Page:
Check to see if your work requires an Institutional Review Board (IRB) approval for research involving human subjects. A "human subject" is a living individual about whom an investigator conducting research obtains:
- Data through intervention or interaction with the individual, or
- Identifiable private information
Researchers should follow their institutions’ protocols and apply for human subjects research approval with their institutions. Consult with your respective universities' Institutional Review Board (IRB) for instructions. IRBs have procedures in place for the protection of human subjects in cases where a survey would put a human subject at risk. You should also consult with your host country partners and institutions about proper host country practices.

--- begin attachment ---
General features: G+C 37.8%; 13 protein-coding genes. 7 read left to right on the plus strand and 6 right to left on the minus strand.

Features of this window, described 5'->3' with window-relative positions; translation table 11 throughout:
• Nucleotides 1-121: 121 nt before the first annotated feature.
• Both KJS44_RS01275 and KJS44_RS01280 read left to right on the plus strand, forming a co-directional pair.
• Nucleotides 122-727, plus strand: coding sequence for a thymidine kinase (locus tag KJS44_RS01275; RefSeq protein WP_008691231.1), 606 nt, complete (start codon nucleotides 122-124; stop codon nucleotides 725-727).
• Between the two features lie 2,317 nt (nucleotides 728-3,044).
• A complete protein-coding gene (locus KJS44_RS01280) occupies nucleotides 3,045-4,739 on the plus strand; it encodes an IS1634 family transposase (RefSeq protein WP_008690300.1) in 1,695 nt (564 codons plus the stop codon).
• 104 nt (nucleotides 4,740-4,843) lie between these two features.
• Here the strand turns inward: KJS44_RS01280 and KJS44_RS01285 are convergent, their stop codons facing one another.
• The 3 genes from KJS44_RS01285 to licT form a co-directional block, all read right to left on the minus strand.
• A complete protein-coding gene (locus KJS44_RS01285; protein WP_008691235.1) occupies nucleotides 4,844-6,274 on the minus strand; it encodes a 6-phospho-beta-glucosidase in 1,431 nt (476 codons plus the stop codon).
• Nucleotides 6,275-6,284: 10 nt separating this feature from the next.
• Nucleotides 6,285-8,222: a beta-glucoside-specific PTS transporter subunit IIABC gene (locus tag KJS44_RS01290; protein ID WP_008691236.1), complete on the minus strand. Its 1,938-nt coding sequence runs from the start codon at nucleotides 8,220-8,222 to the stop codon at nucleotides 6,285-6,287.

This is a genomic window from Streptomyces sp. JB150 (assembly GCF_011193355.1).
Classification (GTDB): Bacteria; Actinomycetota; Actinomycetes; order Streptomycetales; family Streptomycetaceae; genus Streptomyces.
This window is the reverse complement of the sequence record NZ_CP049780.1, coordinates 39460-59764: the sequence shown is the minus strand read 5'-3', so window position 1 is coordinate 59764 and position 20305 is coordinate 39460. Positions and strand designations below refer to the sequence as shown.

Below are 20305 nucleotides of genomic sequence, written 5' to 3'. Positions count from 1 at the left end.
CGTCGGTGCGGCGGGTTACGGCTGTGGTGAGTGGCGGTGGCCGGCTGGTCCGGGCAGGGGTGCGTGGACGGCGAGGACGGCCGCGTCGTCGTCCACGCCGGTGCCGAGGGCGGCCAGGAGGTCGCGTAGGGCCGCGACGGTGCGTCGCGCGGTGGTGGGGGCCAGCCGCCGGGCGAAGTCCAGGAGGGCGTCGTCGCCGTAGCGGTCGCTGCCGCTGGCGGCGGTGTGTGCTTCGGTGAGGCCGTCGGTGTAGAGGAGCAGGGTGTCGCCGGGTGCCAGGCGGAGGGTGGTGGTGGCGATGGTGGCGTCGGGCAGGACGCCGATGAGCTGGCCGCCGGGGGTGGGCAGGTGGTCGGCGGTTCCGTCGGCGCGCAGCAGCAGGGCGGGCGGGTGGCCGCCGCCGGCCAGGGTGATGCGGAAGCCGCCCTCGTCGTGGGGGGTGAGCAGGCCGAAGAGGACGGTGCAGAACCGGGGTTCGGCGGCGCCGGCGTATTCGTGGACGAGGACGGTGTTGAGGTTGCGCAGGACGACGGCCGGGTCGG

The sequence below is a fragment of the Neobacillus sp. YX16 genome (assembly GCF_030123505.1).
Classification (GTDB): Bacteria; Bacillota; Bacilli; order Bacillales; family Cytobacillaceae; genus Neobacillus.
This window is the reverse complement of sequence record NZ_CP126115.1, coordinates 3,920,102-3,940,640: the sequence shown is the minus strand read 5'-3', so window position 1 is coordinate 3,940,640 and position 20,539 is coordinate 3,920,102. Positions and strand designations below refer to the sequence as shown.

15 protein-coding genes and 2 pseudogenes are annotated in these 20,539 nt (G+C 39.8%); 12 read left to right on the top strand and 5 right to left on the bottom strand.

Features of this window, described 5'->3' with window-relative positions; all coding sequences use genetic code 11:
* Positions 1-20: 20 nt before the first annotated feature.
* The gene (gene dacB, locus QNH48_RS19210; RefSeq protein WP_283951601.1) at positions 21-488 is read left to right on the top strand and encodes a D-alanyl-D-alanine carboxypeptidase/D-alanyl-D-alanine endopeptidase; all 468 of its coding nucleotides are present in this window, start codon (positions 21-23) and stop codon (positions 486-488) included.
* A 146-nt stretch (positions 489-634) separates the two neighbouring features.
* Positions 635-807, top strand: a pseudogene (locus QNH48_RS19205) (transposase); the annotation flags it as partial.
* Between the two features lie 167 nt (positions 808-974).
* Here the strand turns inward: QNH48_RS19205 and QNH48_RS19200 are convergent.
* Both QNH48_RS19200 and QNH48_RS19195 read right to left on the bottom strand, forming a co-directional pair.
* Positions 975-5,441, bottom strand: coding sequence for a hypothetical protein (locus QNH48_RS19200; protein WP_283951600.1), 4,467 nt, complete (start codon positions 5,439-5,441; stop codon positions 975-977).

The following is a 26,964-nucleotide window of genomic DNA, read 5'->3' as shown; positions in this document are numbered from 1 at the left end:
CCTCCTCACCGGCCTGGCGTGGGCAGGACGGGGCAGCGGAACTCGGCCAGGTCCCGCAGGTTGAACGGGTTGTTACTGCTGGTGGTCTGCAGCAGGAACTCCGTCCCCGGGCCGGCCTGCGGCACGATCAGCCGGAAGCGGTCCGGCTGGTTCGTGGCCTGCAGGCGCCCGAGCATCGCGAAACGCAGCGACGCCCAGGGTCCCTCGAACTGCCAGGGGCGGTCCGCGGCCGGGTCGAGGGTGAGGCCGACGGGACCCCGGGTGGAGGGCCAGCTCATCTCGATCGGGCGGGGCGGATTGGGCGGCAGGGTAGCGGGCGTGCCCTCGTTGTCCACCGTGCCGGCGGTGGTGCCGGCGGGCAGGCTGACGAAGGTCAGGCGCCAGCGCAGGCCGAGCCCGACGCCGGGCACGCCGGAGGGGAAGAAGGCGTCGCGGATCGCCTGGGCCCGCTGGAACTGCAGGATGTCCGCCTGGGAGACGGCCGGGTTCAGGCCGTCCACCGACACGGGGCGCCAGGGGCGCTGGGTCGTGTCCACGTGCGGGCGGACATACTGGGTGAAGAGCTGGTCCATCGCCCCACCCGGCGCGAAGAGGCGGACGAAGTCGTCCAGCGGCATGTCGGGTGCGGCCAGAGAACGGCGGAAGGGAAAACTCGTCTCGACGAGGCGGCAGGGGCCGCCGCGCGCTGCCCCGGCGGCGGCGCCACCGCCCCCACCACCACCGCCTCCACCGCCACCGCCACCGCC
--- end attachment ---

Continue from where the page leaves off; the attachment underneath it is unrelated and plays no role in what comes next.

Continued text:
Note: Schools will not award degrees to students whose work was not approved by their IRB, and some journals will not publish work that includes non-IRB-approved surveys that put human subjects at risk.
Not sure whether your survey puts human subjects at risk? Consult with your university's IRB.
USAID projects where a human subject is not at risk have exempt status. In this case, surveyors need only to get verbal consent from survey subjects.